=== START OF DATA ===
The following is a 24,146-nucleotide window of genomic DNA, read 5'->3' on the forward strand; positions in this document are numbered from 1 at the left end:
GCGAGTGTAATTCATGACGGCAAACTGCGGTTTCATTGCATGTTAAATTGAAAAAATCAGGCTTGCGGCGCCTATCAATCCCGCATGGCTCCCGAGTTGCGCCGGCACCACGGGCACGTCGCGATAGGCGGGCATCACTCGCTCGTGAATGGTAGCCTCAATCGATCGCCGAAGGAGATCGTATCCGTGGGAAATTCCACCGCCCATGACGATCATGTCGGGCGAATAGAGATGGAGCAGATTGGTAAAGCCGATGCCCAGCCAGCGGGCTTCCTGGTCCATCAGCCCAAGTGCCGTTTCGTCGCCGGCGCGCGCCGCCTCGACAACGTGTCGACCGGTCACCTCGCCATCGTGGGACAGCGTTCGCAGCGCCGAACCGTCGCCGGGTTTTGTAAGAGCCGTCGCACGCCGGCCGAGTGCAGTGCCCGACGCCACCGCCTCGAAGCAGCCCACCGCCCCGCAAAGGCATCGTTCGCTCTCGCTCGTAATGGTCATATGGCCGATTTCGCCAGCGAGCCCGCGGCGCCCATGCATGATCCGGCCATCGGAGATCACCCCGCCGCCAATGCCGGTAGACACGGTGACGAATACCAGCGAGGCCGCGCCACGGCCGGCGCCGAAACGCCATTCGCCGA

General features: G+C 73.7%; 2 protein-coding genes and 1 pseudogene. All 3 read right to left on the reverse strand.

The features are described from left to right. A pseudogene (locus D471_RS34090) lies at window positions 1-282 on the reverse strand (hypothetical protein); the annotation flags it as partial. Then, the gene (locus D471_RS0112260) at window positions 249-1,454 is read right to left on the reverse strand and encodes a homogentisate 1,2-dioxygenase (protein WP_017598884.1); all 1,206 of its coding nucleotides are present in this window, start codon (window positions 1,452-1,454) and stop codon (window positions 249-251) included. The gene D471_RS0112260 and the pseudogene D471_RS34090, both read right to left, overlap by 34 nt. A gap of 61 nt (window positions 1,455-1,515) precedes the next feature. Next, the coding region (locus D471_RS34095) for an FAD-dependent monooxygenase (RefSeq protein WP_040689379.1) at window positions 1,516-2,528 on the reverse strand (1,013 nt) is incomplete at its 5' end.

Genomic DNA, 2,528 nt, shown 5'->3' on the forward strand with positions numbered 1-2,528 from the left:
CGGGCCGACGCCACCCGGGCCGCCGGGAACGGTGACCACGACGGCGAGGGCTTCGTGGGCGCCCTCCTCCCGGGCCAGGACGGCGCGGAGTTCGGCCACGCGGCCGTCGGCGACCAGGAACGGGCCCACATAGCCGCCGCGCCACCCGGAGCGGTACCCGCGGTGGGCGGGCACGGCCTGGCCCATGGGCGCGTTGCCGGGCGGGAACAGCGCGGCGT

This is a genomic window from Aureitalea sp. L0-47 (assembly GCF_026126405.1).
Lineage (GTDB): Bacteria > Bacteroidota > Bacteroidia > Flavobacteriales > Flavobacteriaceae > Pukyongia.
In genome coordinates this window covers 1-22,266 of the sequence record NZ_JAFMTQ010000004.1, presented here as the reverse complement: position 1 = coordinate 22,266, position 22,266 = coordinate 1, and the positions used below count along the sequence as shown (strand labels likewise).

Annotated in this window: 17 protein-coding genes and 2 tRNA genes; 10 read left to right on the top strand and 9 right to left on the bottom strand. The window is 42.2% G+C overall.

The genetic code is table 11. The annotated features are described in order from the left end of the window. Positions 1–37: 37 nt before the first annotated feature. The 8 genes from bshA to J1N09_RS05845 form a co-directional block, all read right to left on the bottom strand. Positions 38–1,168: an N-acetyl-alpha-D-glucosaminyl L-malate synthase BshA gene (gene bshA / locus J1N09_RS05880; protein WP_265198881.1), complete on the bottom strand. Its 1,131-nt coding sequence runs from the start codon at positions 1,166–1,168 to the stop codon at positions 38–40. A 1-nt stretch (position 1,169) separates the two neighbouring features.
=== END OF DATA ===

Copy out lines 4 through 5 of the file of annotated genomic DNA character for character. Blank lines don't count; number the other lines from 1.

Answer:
The features are described from left to right. A pseudogene (locus D471_RS34090) lies at window positions 1-282 on the reverse strand (hypothetical protein); the annotation flags it as partial. Then, the gene (locus D471_RS0112260) at window positions 249-1,454 is read right to left on the reverse strand and encodes a homogentisate 1,2-dioxygenase (protein WP_017598884.1); all 1,206 of its coding nucleotides are present in this window, start codon (window positions 1,452-1,454) and stop codon (window positions 249-251) included. The gene D471_RS0112260 and the pseudogene D471_RS34090, both read right to left, overlap by 34 nt. A gap of 61 nt (window positions 1,455-1,515) precedes the next feature. Next, the coding region (locus D471_RS34095) for an FAD-dependent monooxygenase (RefSeq protein WP_040689379.1) at window positions 1,516-2,528 on the reverse strand (1,013 nt) is incomplete at its 5' end.

Genomic DNA, 2,528 nt, shown 5'->3' on the forward strand with positions numbered 1-2,528 from the left: